Emma Faull began her working life with the British School of Archaeology at Athens as an archaeological draughtsman.
As a painter, Faull specialises in watercolours of birds, portraying ornithological detail as well as the immediacy of birds in the wild. Her work is often highly decorative and emphatically colourful.
Faull has held over twenty solo shows worldwide and has been exhibiting with the Tryon for over twenty years. Her paintings are in many permanent collections, including the Audubon Society in the USA and the National Museum of Athens. HM the Queen and the Duke of Edinburgh are keen collectors of Faull's work, possessing over a dozen of her paintings.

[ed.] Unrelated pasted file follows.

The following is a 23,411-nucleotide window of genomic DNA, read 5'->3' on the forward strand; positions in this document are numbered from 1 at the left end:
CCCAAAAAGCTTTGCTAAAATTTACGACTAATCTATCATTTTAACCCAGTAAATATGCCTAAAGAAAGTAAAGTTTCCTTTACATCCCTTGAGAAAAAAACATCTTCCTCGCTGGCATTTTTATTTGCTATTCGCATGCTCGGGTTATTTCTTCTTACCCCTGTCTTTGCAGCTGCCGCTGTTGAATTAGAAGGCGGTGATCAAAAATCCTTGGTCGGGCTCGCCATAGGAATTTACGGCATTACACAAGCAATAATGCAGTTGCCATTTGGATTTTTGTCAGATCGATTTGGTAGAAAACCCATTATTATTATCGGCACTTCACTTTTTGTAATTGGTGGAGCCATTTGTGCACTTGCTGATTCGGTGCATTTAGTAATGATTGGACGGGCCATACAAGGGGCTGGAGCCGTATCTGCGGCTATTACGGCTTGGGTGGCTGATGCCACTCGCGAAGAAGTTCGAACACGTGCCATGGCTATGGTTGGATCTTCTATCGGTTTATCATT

Faull is a passionate conservationist, and this informs her art, with endangered species being well represented in her work. She lives in Jersey where she carries out work on endangered species for the Durrell Wildlife Conservation Trust; she also returns to teach in Greece every year, and runs workshops on endangered species focusing on Aldabra in the Seychelles.